Silo sorghum (since 2017)
Originating in Africa, Sorghum bicolor (L.) Moench (also called ‘durra’, ‘jowari’ or ‘milo’) is a crop that is still relatively unknown in Switzerland. Because of changing climatic conditions, however, the distinctive characteristics of this plant could make it part of the solution to impending challenges. Like maize, sorghum is a C4 plant and adapted to dry conditions. It has a high biomass potential, and is suitable both as animal feed and as food for humans. Since its grains contain no gluten, they can be eaten without restriction by people with coeliac condition.
In recent years, interest in sorghum as a feedstuff has depended primarily on summer weather conditions and on feed stocks. In many cases the farmers did not grown sorghum for several years, and the fluctuation in producers was comparatively high. The surface area used to grow sorghum in Switzerland has been relatively small.
Nevertheless, sorghum can definitely be a worthwhile alternative to maize in certain situations. For one thing, it is more drought-tolerant than maize; for another, it is never, or only rarely, infested by the European corn borer (Ostrinia nubilalis), as well as being completely immune to the predations of the Western corn rootworm (Diabrotica virgifera). It is also less often eaten by rooks after sowing, or damaged by boars, since the seeds are smaller, and the plant forms panicles instead of ears.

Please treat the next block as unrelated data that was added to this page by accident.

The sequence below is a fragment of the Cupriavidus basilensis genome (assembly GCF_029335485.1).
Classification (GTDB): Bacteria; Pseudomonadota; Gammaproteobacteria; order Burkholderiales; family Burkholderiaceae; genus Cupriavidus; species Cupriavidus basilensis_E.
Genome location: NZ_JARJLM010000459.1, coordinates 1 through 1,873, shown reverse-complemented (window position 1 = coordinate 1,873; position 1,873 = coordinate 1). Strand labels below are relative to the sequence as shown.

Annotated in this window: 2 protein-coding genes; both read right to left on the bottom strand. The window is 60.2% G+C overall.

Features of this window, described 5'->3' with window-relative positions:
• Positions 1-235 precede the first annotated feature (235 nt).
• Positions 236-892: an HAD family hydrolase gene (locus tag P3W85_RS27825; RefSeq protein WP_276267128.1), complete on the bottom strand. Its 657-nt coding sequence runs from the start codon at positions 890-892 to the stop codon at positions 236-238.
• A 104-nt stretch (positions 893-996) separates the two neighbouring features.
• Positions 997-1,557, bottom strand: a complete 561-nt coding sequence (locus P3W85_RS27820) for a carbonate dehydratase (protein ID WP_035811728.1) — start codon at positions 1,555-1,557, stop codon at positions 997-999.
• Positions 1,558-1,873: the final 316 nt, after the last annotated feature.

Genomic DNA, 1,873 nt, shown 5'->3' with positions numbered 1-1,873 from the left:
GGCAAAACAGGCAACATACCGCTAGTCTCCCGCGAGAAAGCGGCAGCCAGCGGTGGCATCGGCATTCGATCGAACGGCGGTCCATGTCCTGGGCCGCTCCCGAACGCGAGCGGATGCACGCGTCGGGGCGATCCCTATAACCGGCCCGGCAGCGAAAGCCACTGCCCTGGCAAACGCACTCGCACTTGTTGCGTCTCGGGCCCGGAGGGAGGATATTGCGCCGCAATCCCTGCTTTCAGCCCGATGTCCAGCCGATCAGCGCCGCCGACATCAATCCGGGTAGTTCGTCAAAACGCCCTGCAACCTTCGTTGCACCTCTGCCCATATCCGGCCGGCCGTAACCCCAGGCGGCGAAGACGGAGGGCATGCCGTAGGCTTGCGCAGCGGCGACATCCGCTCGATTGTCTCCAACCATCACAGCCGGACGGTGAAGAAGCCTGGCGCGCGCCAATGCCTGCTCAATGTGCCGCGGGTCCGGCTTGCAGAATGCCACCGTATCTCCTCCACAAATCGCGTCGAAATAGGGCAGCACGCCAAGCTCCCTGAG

In Switzerland, much remains to be learned on the subject of sorghum cultivation for the production of silage. Little is known about the behaviour of different sorghum varieties under Swiss growing conditions. It is therefore important to determine which of the limited range of varieties identified as suitable are actually best suited for growing under Swiss cultivation conditions, and to collect information on yield potential and quality.
Testing of different varieties in terms of their agronomic and qualitative properties for use as silage.
Grain Sorghum (2009-2011)
Variety trials were carried out in various regions of Switzerland between 2009 and 2011 in order to increase the limited information on grain sorghum cultivation available from the country.
In small-plot trials under favourable environmental conditions, the earliest-maturing varieties achieved yields of up to 110 dt ha−1 with 16% moisture content on the day of harvest. Because of sorghum‘s greater need for warmth than maize, planting in cold-air zones or in basins as well as early sowing should be avoided. This will ensure a relatively quick juvenile development and good pollination. A piglet-feeding trial showed that Swiss-produced sorghum is of comparable quality to the imported grain, and meets feeding requirements. Preliminary infection trials with Fusarium species resulted in low infection rates and low deoxynivalenol (DON) levels. As evidenced by the successful cultivation of Sorghum bicolor in areas of Switzerland that are well suited for maize cultivation, changing climatic conditions make it essential for Swiss farmers to have access to more detailed information on different types of millet and sorghum grown in Switzerland.